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No more tax amnesty schemes

Tariq Khalique

Like in the past, the present government of Pakistan Tehrik-e-Insaaf is once again facilitating the rich and elites by offering another amnesty scheme to whiten their money.

A media report, quoting sources in the Federal Board of Revenue, said the government is offering money whitening scheme for foreign and domestic undeclared assets on the same pattern, which was introduced by the previous government last year.

The dilemma is that there is no uniformity in laws to govern the country. The rules and regulations vary from one segment of the society to the other. The rich and the elite get relief, while the poor and the middle-class have to face the brunt of all the harsh measures taken by the government, on one pretext or the other.





Let’s take the recent statement of Finance Minister Asad Umar, who announced another amnesty scheme to whiten money. The government is anticipating that this tax amnesty would play a major role in economic growth, considering the ongoing fiscal situation.

Why governments always think about giving relief to the rich and never provided any reprieve to the poor? Why there are no policies to lessen the burden of the downtrodden citizens of the country? Maybe, because leaders of all the political parties belonged to the same strata, and keeping this in view, they devise policies for their own benefit.

Before coming into power, PTI had always criticised the amnesty schemes, but on the contrary, when it comes to their benefit, they took full advantage of such schemes. PTI Chairman and now the Prime Minister of Pakistan, Imran Khan, himself is a beneficiary of such an amnesty scheme introduced in 2000 by the then president Pervez Musharraf. According to reports, Imran Khan bought a flat in London in 1983/84 through an offshore company, Niazi Services Ltd, and declared it to the Pakistan authorities only after the amnesty scheme was introduced almost after 18 years.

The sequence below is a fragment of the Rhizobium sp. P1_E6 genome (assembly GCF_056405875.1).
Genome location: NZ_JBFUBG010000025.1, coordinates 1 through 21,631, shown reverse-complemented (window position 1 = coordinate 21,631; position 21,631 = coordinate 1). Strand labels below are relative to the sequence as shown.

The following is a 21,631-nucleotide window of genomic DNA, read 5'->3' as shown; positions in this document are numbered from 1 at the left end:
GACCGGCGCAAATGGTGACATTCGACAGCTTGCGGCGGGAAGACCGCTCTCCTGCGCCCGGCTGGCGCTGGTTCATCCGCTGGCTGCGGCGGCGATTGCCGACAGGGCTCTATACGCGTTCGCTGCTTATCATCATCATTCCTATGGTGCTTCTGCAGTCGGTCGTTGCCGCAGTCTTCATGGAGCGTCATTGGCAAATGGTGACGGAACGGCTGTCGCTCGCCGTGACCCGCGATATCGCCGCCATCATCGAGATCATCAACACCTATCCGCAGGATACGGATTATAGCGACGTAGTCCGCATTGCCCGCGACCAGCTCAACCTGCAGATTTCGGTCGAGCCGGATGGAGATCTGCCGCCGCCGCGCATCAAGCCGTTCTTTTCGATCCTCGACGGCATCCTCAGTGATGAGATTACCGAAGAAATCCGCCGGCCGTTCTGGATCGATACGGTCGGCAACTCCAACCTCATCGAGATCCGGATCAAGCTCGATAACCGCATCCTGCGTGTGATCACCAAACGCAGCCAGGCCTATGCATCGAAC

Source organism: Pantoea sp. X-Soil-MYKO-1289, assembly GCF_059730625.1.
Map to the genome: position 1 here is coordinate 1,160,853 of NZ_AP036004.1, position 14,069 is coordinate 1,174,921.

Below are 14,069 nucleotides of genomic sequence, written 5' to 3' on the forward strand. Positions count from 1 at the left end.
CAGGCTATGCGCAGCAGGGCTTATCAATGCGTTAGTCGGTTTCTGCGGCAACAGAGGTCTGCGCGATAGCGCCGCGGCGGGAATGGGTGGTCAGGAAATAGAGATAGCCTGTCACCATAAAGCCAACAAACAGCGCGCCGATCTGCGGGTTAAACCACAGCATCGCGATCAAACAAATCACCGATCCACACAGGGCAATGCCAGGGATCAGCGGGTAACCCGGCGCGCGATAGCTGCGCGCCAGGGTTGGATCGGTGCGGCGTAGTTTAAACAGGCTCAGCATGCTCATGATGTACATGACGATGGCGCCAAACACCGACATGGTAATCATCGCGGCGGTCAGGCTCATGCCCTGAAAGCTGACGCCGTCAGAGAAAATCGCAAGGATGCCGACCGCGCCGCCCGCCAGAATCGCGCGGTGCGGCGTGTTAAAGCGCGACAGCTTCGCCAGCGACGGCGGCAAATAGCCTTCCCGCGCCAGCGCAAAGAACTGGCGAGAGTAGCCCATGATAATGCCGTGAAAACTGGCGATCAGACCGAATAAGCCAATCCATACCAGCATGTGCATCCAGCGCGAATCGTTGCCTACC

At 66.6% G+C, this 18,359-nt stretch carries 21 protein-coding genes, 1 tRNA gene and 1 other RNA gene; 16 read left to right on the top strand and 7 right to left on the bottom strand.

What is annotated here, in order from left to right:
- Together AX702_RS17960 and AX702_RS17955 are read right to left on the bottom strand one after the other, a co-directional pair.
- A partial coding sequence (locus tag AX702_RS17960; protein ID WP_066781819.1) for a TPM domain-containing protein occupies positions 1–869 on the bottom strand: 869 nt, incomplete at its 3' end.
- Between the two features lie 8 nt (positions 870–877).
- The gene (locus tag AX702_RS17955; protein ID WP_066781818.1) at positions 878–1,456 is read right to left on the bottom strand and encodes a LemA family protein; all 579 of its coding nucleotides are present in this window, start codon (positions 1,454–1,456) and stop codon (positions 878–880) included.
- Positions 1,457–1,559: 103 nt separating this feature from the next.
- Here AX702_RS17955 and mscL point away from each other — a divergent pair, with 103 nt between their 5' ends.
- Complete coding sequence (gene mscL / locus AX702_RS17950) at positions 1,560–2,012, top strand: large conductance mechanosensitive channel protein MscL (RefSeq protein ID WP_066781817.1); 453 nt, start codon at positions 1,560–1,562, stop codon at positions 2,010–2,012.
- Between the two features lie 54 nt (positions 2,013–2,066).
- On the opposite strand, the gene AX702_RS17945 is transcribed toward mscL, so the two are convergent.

Whenever we approach the end of the financial year, tax authorities start reminding individuals and businesses of the deadline to pay their taxes, but no significant result was ever achieved.

This is an era where governments across the world have started exchange of banking and financial information of high net worth individuals to ensure transparency in tax matters, and avoiding taxes has become increasingly difficult.

But in Pakistan, the governments believe tax amnesty schemes to be an efficient way to recover unpaid taxes; however, it is a measure that flares up corrupt practices, because big businesses and elites, as usual, find it easy to whiten their black money or get waived their loans taken from banks and other financial institutions. Such policies brought the country under more economic stress.

Tax Reforms Commission in its report had termed such amnesty schemes one of the major factors, causing distortions in the tax system.





In a democratic system, provision of economic justice remains the most important objective of taxation. It not only relates to equal distribution of tax burden, but taxing the rich for providing benefit to the poor is at the core of social democracy; however, in our country, all these elements are missing.

Successive governments have used taxation as a tool to generate more revenues by putting pressure on the already burdened taxpayers so that they continue to enjoy comforts and luxuries.

Financial managers never consider abolishment of innumerable tax exemptions available to big businesses and mighty individuals to create a balance between the lives of the rich and the poor.

The present rulers should learn from the past experiences that all these amnesty schemes not only discourage development of a real tax culture in the country, but also can never provide any long-term benefit to the ill-fated economy.

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  1. Nice thoughts. Very well written, as well.